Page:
THE current trend towards pools or managed marketing products undervalues growers’ ability to conduct their own grain marketing program, according to director of South Australian-based advisory business Rural Directions.
Chris Heinjus, based at Freeling, in SA’s Lower Mid North, said he believed the current environment meant farmers could easily value-add by conducting their own marketing programs.
“It is easy to do and it cuts out on costs by using pools that may not achieve anything more than you can do yourself anyway,” Mr Heinjus said.
He said he believed the theory that farmers should concentrate solely on grain production and leave marketing to others was somewhat of a cop-out.
“You’re managing a multi-million dollar business, and marketing is a big part of what drives profit levels.
“It’s easy enough to get the information, you just need to keep yourself involved.
Mr Heinjus said the market monitoring did not need to be onerous.
“You can get most prices via a daily text or email, so you can still check it while you are away following harvest, and you can get information from specialist market analysts to provide a big picture.
“There’s also no prices over the weekend, so it is not a huge ask to stay on top of it.”
Mr Heinjus said farmers needed to realise what a good marketing program could add to the bottom line.
“We often see growers agonising over agronomic decisions that can add a couple of percent in terms of yield, yet there is not the same rigour applied to marketing decisions that can impact pricing by as much as 20pc.”
Mr Heinjus said the Rural Directions business had evolved from a family farming business to an agribusiness employing over 20 people.
The company provides advice to agriculture. Along with marketing, there is also business analysis and strategic direction services.
“We grew from our family farm business, Pareta Farms, which did a lot of farming through lease arrangements.
“Today we advise clients that produce 10pc of South Australia’s grain.”
Mr Heinjus has firmly held opinions on grain marketing.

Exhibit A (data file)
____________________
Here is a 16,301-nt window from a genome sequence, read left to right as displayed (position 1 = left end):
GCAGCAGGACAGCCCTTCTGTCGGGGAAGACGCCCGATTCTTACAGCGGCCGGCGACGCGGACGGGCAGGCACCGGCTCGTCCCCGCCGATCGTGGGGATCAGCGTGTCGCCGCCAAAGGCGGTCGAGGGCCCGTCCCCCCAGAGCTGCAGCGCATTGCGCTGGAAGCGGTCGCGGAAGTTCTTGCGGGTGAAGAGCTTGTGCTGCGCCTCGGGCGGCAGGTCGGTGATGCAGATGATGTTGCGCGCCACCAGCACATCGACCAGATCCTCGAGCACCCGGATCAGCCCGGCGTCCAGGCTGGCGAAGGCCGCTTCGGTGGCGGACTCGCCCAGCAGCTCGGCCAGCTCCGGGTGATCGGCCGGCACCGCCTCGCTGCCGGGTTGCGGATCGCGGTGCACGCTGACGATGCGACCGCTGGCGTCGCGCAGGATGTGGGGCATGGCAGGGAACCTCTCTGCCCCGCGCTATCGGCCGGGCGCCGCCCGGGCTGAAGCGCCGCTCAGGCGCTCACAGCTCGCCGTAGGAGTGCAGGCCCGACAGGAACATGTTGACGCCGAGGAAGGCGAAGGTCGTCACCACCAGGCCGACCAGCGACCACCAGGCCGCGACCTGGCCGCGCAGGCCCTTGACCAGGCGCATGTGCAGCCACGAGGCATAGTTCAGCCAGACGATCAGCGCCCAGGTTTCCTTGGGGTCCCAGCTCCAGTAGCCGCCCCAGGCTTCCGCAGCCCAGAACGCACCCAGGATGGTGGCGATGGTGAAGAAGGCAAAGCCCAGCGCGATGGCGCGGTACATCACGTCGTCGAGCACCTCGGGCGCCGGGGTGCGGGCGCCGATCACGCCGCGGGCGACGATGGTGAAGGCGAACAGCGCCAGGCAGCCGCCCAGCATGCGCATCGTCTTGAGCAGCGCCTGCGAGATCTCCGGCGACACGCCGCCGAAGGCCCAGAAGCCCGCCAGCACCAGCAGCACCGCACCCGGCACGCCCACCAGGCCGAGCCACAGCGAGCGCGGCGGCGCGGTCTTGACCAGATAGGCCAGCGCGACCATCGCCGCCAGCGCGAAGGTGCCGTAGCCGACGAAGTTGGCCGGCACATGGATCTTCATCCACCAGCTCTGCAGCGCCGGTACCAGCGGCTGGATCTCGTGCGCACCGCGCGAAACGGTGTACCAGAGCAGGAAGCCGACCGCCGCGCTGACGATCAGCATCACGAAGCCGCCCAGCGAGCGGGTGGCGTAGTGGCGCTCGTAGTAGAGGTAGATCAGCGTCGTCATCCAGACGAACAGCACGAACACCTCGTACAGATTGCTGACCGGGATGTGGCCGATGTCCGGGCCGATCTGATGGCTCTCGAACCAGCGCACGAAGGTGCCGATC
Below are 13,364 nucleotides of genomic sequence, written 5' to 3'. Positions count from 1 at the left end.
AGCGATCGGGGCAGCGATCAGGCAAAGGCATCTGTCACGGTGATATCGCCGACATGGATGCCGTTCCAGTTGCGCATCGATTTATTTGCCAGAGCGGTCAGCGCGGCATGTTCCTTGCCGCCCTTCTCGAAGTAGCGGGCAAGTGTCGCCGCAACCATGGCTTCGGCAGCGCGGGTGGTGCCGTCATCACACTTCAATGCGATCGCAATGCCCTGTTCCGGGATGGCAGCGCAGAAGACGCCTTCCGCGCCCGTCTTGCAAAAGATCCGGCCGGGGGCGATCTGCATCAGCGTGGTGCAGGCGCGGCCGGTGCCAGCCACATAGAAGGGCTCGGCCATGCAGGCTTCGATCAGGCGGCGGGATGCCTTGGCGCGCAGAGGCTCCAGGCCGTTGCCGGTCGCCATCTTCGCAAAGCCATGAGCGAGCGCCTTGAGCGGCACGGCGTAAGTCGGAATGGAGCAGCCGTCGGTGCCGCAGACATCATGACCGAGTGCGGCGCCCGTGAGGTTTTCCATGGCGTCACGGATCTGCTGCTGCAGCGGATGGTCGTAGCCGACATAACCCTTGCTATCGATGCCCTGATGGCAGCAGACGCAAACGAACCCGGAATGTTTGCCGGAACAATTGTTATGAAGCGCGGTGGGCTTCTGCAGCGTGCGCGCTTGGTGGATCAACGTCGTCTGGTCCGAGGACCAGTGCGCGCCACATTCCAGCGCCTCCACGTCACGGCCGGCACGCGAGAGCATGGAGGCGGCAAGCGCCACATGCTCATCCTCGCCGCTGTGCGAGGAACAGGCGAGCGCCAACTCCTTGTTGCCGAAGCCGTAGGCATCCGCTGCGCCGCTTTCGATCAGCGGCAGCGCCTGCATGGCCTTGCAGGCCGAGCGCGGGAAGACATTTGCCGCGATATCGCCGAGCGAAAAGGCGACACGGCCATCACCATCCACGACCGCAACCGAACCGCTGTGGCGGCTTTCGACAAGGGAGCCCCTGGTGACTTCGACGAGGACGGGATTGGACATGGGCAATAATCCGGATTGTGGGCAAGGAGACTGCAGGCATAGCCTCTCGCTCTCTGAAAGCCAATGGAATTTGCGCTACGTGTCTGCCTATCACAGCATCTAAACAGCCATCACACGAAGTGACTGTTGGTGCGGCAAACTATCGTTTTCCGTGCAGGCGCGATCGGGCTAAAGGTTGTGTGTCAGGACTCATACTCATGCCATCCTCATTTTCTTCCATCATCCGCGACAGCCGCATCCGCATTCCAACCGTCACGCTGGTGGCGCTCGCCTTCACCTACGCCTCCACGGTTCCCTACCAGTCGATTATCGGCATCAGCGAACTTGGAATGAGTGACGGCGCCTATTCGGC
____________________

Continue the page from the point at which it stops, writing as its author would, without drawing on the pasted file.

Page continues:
He said growers needed to have a portfolio of marketing options in place.
“You don’t invest all your money into one corner of the stock market, why would you rely solely on taking cash at harvest or marketing all your grain the following autumn?”
He said growers needed to utilise a mixture of forward contracts and physical sales of grain post-harvest.
“I’ve got positions right out to the 2014-15 harvest for our own grain.
In terms of worries over production risk, he said only small parcels were committed to a straight physical contract.
He said the mystique surrounding forward marketing products such as options and put contracts was unnecessary.
“It’s something that can be managed very easily.
“We’re not talking about trading options, which is ultimately a punt, but just using them as a tool to market your own grain.”
Mr Heinjus said in regards to marketing physical grain, he advocated using the strength of the bulk handling network and using warehousing rather than storing on-farm.
“There are cases where on-farm storage can work, where you’re nearby major grain users, but generally its best to let the bulk handlers have the worry of keeping the grain in top condition.”
He said growers were best served by dealing with reliable businesses and spreading their sales over a number of buyers.
“It goes without saying that it takes a lot of grain to make up for what you lose if you get a non-payment.”